Faux-fur designers bring the real thing in from the cold

Fake stuff is so popular it's raised demand for genuine fur too.
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Indy Lifestyle Online

It has long epitomised fashion with a conscience, the ethical alternative to that mink coat your grandma left in her will. But faux fur risks losing the moral high ground as experts worry that its popularity is driving demand for the real thing, which has emerged as one of this winter's hottest trends.

Real fur dominated the autumn/winter catwalk collections on everything from shoes to coats to necklaces. London led the charge, with fur in some guise appearing on 48 per cent more pieces than the previous season, according to the International Fur Trade Federation, which promotes the use of animal skins.

And it isn't just catwalk models who have been wearing pelts. The actress Sienna Miller was snapped in a tweed and red suede fur-trimmed coat last week, just days after Kate Moss pulled on a multi-coloured wild fur coat for a night out at London's Dorchester Hotel. Garments with real fur have even made their way into high street boutiques, according to the British Fur Trade Association's Andrea Martin.

The astonishing rehabilitation of real fur, which Moss herself used to campaign against, has mirrored a surge in popularity for its ethical alternative. Faux furs, which can be hard to distinguish from the real thing, have won over some of fashion's biggest names, including Karl Lagerfeld and Giorgio Armani. Lagerfeld told November's Harper's Bazaar: "The material is beautiful and new in a way, because it was not that perfect before. It looked OK, but it felt stiff and harsh. Now the technology has advanced so much that you can hardly tell fake fur from the real thing."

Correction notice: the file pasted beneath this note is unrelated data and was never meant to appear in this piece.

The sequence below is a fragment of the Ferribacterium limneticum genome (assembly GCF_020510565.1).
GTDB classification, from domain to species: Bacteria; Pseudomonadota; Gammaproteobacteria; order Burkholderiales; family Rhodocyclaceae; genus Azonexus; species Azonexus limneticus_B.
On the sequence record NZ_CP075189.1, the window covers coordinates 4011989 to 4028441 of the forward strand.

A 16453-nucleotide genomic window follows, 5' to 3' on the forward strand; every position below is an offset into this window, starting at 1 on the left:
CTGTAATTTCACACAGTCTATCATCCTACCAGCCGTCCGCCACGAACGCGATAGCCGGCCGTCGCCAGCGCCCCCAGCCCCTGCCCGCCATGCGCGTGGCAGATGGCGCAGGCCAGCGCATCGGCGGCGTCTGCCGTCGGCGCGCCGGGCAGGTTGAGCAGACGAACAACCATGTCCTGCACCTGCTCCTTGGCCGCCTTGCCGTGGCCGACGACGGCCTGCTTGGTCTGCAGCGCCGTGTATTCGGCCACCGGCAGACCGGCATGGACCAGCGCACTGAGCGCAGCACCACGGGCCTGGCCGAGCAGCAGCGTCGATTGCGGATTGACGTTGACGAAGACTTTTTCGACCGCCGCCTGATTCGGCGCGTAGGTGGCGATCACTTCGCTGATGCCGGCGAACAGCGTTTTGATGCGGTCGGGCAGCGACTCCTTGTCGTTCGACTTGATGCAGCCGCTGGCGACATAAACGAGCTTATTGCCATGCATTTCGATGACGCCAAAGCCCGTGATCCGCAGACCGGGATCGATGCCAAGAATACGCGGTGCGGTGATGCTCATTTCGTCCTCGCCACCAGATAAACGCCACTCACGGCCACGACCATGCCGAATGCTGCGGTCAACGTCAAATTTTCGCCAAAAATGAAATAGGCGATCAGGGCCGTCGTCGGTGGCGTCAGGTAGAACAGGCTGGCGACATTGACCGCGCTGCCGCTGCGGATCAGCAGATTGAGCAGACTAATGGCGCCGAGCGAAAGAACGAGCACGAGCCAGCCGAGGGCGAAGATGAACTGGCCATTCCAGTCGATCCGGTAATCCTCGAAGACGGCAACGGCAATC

But those technological advances have not only given fake fur a "new lease of life", they have also helped to change attitudes to real fur, according to Sue Evans, senior editor at the fashion analysts WGSN. "The fact that people are very accepting of vintage fur as an alternative to new fur has also helped. Plus icons like Kate Moss and Victoria Beckham are photographed wearing real fur, and celebrity culture is a big factor in helping to formulate Jo Public's fashion style," she said.

Frances Corner, head of the London College of Fashion, said: "Without doubt there's been a cultural shift in the UK. Fake fur is stimulating demand ... it makes [wearing fur] culturally acceptable."

The campaign group People for the Ethical Treatment of Animals is as opposed as ever to real fur: "Its presence on the catwalk doesn't reflect what people wear on the street. For the public, especially the young, fur is about as popular as a cold sore."